Second Life Fashion Blog with Second Life Fashion, Skins, Shoes, Mesh, Hair, Tutorials and other things I want to share

Mesh and Alpha Issues – A guide/what to look for

Edit: Please read comments by Mel Vanbeeck and Siddean Munro for other important points.

Ok before I start I must point out, this post is in no way a criticism of the hair shown in the post. I have the permission of Kavar Cleanslate of Exile hair to use his hair as an example to show what many of you may have experienced with glitches with alpha sorting with mesh items, whether both items are mesh or only one of the items is mesh.

I used a mesh avatar upper body for this post so that no ones clothing was used, this is not a finger wag at anyone, this is to help those that do not realise what is causing issues, and maybe to help some that did not know, realise that they can fix it.

Many years ago LL introduced PNG uploads,and there was a huge sigh of relief around the grid, because it meant that when making clothing layer clothing, you could forget about doing all the complicated alpha channel work, and just save as an alpha in one step, anything not painted on would save with alpha, and you were done. Many got so used to using/uploading png’s that it became a habit to save them for everything, especially as if there was no ‘visible’ alpha, it was just solid and looked good.

This is not the case, as PNG’s are sneaky, and they are always alpha in the default save settings in Photoshop.

Now with Mesh alpha which is most often used in hair textures, if you wear mesh hair, and you have on clothing that is mesh and has alpha components, then you get this cutout like effect and suddenly you cannot wear one or the other. In some cases there have been customers that have taken this matter up with the hair creator, but there is nothing that the hair creators can actually do because they need alpha in their hair because of wisps and bangs etc.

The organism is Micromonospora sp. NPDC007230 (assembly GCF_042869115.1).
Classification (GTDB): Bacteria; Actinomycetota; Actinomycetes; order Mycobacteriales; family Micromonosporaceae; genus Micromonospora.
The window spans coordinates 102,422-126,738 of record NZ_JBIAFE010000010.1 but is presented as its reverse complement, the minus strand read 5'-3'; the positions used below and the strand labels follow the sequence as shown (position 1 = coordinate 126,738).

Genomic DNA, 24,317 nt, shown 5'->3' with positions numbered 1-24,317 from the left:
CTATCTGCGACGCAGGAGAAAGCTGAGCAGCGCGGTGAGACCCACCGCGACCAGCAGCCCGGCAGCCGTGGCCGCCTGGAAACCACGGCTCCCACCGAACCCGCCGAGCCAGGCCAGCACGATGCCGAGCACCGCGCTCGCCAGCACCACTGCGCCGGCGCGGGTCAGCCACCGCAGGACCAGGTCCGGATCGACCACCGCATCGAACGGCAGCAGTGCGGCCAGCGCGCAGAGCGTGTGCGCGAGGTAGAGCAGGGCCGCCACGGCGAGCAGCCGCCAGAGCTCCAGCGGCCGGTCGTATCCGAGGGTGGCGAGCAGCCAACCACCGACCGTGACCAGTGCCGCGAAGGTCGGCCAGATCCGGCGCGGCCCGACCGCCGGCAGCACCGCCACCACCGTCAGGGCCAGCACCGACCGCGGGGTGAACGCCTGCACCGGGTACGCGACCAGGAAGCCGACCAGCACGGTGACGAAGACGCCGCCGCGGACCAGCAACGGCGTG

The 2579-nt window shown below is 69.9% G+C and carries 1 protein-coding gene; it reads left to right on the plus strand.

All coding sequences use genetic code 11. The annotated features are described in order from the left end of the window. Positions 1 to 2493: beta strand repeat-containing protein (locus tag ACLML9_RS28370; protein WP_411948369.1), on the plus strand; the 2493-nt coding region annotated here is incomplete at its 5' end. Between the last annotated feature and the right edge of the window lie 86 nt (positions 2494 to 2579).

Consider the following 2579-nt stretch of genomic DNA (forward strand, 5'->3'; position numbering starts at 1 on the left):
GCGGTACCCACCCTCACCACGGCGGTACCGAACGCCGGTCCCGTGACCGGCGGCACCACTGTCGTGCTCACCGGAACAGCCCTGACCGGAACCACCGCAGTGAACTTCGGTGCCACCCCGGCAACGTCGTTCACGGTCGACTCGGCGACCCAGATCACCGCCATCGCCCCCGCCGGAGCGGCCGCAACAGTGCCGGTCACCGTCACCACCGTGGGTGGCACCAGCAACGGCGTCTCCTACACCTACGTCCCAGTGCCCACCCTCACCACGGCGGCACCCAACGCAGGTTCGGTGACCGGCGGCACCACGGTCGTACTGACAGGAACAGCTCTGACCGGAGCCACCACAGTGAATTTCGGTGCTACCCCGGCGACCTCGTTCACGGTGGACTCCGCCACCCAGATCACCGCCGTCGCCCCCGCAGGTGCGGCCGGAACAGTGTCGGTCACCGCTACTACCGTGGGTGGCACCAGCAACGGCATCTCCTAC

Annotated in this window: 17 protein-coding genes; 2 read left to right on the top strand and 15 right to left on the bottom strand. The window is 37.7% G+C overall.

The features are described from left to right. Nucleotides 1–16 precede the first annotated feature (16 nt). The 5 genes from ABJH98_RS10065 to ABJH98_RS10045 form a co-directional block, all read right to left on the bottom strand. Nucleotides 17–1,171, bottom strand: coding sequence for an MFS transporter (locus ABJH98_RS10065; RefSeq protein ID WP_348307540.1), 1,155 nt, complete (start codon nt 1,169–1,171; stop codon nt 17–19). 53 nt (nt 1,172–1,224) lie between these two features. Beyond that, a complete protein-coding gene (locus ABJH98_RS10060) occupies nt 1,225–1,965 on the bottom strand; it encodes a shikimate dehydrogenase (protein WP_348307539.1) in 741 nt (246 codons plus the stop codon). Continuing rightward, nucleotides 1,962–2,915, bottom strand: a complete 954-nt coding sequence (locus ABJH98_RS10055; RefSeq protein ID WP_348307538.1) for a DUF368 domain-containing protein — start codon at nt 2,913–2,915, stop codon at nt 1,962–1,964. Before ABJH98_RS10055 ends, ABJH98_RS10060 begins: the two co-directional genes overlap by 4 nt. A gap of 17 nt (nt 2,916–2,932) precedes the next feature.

But if your clothing does not actually need alpha – and really none of it should unless you are trying to alter a model, or trying for a sheer effect – then you need to make sure you are saving your textures in the correct format. The goal is that everyone is able to wear your clothing/Accessories at all times, not have to rethink their other items for it to be wearable.

I took some pictures with not only the different textures on the mesh top, but also showed the textures open so you can see how it is. I also wanted to point out a few things about the mesh UV map surrounding areas.

Because I am using the default avatar in mesh form, I was able to use the default avatar clothing layers. You used to be able to find these on the Second Life website, but now they are located at the Second Life Wiki HERE .

First Pic : No Alpha 24 bit TGA

Sasypants - 1st Pic

This first pic is a complete fill of the actual intended print of the item, as well as a pure black fill – on clothing layers the black would have had to have been alpha, but with mesh anything in that area does not show at all. This layer has been saved as a 24 bit Targa, when you chose to save as targa, you get a pop up that has options of 16 bit 24 bit and 32 bit. The 24 bit option is for no alpha channels at all.

Second Pic : No Alpha 24 bit TGA

Sasypants - 2nd Pic

Proving that whatever is in the surrounding space doesn’t show, by filling that area with Pizza and showing the other side of the mesh top and the seams areas. This layer has been saved as a 24 bit Targa, when you chose to save as targa, you get a pop up that has options of 16 bit 24 bit and 32 bit. The 24 bit option is for no alpha channels at all.

Third Pic : Alpha 32 bit TGA

Sasypants - 3rd Pic